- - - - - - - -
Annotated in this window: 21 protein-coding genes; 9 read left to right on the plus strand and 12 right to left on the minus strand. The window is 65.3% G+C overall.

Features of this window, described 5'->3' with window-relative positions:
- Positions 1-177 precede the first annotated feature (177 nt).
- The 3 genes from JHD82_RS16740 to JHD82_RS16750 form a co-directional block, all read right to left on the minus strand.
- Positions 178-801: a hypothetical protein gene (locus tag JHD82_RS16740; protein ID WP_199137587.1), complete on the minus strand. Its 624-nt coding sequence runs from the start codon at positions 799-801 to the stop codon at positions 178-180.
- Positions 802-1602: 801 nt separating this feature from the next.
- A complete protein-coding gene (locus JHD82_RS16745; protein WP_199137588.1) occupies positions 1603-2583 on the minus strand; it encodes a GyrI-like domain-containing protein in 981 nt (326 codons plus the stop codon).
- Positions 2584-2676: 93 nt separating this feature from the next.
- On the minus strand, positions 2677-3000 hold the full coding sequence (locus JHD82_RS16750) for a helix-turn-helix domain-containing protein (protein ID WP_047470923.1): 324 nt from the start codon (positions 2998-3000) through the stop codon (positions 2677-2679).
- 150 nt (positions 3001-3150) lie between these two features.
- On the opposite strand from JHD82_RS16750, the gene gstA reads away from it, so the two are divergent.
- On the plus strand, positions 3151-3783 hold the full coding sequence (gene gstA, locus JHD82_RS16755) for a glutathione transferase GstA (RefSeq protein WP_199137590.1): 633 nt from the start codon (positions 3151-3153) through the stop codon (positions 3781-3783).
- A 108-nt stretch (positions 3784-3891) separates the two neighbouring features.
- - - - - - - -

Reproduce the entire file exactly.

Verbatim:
Annotated in this window: 21 protein-coding genes; 9 read left to right on the plus strand and 12 right to left on the minus strand. The window is 65.3% G+C overall.

Features of this window, described 5'->3' with window-relative positions:
- Positions 1-177 precede the first annotated feature (177 nt).
- The 3 genes from JHD82_RS16740 to JHD82_RS16750 form a co-directional block, all read right to left on the minus strand.
- Positions 178-801: a hypothetical protein gene (locus tag JHD82_RS16740; protein ID WP_199137587.1), complete on the minus strand. Its 624-nt coding sequence runs from the start codon at positions 799-801 to the stop codon at positions 178-180.
- Positions 802-1602: 801 nt separating this feature from the next.
- A complete protein-coding gene (locus JHD82_RS16745; protein WP_199137588.1) occupies positions 1603-2583 on the minus strand; it encodes a GyrI-like domain-containing protein in 981 nt (326 codons plus the stop codon).
- Positions 2584-2676: 93 nt separating this feature from the next.
- On the minus strand, positions 2677-3000 hold the full coding sequence (locus JHD82_RS16750) for a helix-turn-helix domain-containing protein (protein ID WP_047470923.1): 324 nt from the start codon (positions 2998-3000) through the stop codon (positions 2677-2679).
- 150 nt (positions 3001-3150) lie between these two features.
- On the opposite strand from JHD82_RS16750, the gene gstA reads away from it, so the two are divergent.
- On the plus strand, positions 3151-3783 hold the full coding sequence (gene gstA, locus JHD82_RS16755) for a glutathione transferase GstA (RefSeq protein WP_199137590.1): 633 nt from the start codon (positions 3151-3153) through the stop codon (positions 3781-3783).
- A 108-nt stretch (positions 3784-3891) separates the two neighbouring features.